Are we really arguing about what color Santa Claus is? Has anyone broken the news to the people arguing that he’s just a fictitious character?
That’s right. Santa doesn’t exist. But that hasn’t stopped culture warriors from trying to turn him into a cause. On Fox News this week, anchor Megyn Kelly started the ball rolling.
“For all you kids watching at home, Santa just is white,” Kelly told viewers. “Santa is what he is…. I wanted to get that straight.”
Other people have struck back, arguing that to claim Santa is white is “oppressive.” In the Los Angeles Times, there was a piece about why “we deserve a Santa for the people, not just white folks.” Over at the progressive left website Think Progress, they were writing about “Megyn Kelly’s fear of a black Santa.” And a blogger at the conservative Washington Times was defending Kelly and writing about “why Santa Claus’ skin color matters.”
One of my friends reports that a very intelligent friend of his believes that “having a white Santa is just cultural dominance over a disenfranchised and unempowered race and we might want to consider transitioning to a less-white Santa and for me to insist that a character keep his image just because said character is and always has been depicted as a white male is oppressive in nature.”
That’s right. Our culture has been reduced to arguing about whether a fictitious character’s ethnicity is “cultural dominance” over “disenfranchised” people and what kind of Santa “we deserve.”
To all of the combatants, I simply say, “Who cares?”
Santa Claus didn’t start in his present form. He’s culturally created and that’s fine. I’m not going to bore you with all of the historical background that led to the current character, but he’s a mixture of bits and pieces of different things — St. Nicholas, Odin, Father Christmas and half a dozen other things. Various people in various places have blended the stories. Different people swear that their version is the real version. The advertising people at Coca Cola have even had a lot to do with our present view of Santa, as have countless Hollywood movies over the years.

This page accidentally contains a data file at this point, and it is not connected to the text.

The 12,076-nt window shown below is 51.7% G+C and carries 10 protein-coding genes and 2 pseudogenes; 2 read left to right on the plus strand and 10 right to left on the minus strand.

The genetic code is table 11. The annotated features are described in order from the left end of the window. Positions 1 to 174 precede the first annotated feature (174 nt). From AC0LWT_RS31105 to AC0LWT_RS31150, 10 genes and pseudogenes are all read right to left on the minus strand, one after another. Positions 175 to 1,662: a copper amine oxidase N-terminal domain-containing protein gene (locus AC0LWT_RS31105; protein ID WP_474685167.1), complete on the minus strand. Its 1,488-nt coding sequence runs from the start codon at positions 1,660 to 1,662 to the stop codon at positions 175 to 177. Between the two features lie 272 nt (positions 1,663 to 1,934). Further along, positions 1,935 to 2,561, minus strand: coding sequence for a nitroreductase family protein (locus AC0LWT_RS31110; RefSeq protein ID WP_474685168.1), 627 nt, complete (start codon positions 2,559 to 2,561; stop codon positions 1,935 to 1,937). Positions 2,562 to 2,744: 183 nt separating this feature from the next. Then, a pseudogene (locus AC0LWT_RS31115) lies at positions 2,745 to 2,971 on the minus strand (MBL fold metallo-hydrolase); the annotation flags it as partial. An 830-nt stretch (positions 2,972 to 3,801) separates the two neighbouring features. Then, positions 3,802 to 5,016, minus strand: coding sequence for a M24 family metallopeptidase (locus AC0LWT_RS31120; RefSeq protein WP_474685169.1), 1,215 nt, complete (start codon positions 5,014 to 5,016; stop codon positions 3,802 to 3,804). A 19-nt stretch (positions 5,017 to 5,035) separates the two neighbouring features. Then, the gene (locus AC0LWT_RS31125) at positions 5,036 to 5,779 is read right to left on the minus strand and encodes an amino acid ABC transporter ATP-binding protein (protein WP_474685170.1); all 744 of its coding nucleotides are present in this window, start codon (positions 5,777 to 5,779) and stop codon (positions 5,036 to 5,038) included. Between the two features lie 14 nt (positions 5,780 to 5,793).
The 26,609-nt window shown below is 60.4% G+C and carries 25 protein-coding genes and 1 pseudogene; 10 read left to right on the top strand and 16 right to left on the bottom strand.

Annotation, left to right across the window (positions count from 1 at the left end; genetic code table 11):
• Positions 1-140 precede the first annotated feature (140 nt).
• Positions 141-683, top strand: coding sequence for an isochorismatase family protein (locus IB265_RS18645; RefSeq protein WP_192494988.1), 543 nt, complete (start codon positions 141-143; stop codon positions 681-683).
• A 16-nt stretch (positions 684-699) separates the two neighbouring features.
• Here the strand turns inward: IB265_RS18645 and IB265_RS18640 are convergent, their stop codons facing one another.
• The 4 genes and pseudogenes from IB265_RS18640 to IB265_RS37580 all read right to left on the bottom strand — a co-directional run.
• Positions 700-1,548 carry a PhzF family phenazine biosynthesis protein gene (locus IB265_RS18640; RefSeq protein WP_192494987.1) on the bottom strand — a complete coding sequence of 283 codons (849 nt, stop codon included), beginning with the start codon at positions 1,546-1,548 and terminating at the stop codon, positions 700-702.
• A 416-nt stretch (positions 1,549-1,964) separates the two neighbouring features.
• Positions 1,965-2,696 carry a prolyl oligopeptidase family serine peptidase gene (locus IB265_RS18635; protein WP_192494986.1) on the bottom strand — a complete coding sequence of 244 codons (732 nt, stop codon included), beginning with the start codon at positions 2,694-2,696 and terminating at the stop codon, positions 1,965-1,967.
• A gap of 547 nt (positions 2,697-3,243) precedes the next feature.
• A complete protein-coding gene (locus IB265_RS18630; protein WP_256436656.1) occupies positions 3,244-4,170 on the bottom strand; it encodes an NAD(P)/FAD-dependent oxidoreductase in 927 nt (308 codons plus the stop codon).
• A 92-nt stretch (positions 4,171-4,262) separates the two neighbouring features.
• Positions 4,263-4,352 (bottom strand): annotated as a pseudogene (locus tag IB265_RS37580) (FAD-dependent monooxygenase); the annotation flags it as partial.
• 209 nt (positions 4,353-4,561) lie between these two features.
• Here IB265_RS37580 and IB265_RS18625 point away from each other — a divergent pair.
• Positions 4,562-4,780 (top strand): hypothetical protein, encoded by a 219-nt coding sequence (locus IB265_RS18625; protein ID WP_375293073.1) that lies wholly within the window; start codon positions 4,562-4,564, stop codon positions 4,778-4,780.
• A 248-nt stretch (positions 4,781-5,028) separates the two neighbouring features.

At this point, Santa Claus is simply a broad cultural character in the public domain that can be modified (or not) at the whim of the person telling the story. You can make him whatever you want.
Yes, Santa was traditionally a white guy, because he was created by white cultures. In the same way that other fictitious characters can be transformed into something else, Santa can be transformed further, too. As far as I’m concerned, Santa will remain a white guy who looks like someone out of a Coke ad. If someone else wants to show the guy as black or Hispanic or Chinese or whatever, I don’t care, as long as he doesn’t insist that I’m required to conform to his ideas of what the character ought to be.
Stories and characters can survive just fine as they’re transplanted from one culture to another. There’s no need to make it into anything political. It’s not oppressive if Santa remains white for me, but I’m not threatened if you make him a gay African albino with rides a giant yellow banana pulled by miniature unicorns.
Hamlet is sometimes staged with a black Hamlet. Or a gay Hamlet. So what? Santa’s no different. (Former First Lady Nancy Reagan didn’t have any problem with Mr. T as Santa.) Whoever wants to tell the story can tell it as he pleases. You can have a black Santa if you want. Just don’t whine if I don’t go along with your political agenda about it.
For the people who are screaming — on both sides of this issue — Santa isn’t the real issue. The real issue is that they’re angry when other people won’t believe what they want them to believe and act as they want them to act. Santa is just another symbol in a long-running culture war.
I’m a non-combatant in this idiotic culture war. I think other sane and honest people should ignore it, too.